I’ve been talking to a group of German businessmen in the past few days and we got into a discussion about their economy versus our economy and where the world is headed.
It got me thinking about how strangely the U.S. reacts to what is actually happening at home, as well as abroad.
We don’t do things in the best interest of the economy the workers inhabit, but always find a way to paint a smile on reality to help the economic elite.
Notice that recent quarterly reports from some major financial institutions showed massive gains in earnings, blowing away expectations. Given the fact that most Federal Reserve Governors came from the big banks, it’s safe to assume they have been in close contact with them. This surprise to the upside was already telegraphed by the Fed’s talk about raising rates in the coming months.
Now that the banks are chugging along again — still not at pre-2008 rates mind you — the Fed can move, regardless of how it will affect us or the economy we live in every day.
The reality we live is not the reality the Fed, politicians or the banks care about.
There was an excellent article in Zero Hedge that talked about “recession fatigue fatigue” and how we have been waiting for nearly a decade for the economy to rebound, like it usually does after of massive sell off.
But the Fed and other central banks have just kicked the can down the road at this point, finding it more important to save the banks that got us into this mess than actually help get the economy moving again.
We have never recovered from the Great Recession — as a matter of fact, we’re still in it. Every quarter of every year for the past five years we’ve heard “this quarter is going to be stronger,” or “the second half of the year will pick up,” only to find the opposite has occurred. And then we hear bizarre excuses for the world’s largest economy, like it was too cold or too hot for consumers to spend. Or the most recent bizarre-o explanation: that people aren’t spending until this presidential election cycle is over. Really?
It’s not all about consumers. The corporations are supposed to get off the government’s milk and stand on their own again. The financial industry has yet to leave the Fed’s teat.
On the other side, there is plenty of responsibility coming from clowns in Washington, D.C. as well. Because this is a major election cycle, they all want to show that they helped “save” the American economy.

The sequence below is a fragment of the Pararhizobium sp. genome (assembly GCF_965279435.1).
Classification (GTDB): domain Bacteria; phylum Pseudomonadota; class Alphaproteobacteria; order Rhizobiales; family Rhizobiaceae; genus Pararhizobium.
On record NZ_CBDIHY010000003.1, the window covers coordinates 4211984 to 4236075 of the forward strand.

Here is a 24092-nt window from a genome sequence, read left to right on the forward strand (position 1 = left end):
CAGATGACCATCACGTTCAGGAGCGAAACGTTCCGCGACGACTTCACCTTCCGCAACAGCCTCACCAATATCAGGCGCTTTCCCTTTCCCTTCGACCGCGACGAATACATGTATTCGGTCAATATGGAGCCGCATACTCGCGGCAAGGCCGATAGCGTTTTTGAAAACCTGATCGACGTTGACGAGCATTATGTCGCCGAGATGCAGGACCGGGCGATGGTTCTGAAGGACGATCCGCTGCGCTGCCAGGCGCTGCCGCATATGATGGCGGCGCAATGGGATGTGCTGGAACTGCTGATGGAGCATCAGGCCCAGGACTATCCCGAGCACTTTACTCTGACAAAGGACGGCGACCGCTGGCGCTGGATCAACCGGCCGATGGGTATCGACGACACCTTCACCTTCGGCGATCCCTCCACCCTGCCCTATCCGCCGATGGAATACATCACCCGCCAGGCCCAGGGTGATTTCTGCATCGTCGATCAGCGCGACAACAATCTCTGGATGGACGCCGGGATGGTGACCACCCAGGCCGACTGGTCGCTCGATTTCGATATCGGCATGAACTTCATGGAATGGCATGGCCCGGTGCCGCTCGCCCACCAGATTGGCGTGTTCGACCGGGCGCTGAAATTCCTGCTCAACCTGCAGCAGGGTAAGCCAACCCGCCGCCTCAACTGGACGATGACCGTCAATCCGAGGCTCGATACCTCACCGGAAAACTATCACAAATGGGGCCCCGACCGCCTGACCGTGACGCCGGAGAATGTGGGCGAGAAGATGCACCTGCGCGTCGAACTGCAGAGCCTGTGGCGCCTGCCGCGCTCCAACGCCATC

That means talking about how wonderful the employment data is. “The U.S. is at full employment, and “we have created millions of new jobs and put people back to work.”
But the reality is, the unemployment rate is no longer an economic indicator because the jobs now being created are no longer middle class jobs. They are food service and customer service jobs — not jobs of the 21st Century — that have no upward mobility. The U.S. no longer is growing the middle class, so the employment numbers are no longer valid to assess the U.S. economy.
But the financial media doesn’t ever mention this. It’s happy to go along with the corporate titans that buy advertising spots to keep financial channels and media in business, as well as host their CEOs and CFOs for ridiculous conversations (they are not real interviews, you know).
You’ve been around the block and in a few rodeos. You know this doesn’t feel right, and what they’re telling us doesn’t sound right. Go with that.
Stay safe and secure and don’t expose your assets to games still playing out on Wall Street and Pennsylvania Avenue.
There’s a lot of talk the S&P 500 is primed for a massive correction soon, yet the economy is doing really well? More evidence that you should lower your exposure to volatile stocks and sectors, including the financial sector. Don’t add to your debt with variable rate cards or loans.
Keep your head low and keep your money safe, preferably through buying precious metals and other valuable hard assets, since it’s obvious the powers that be are not interested in your well-being.
— GS Early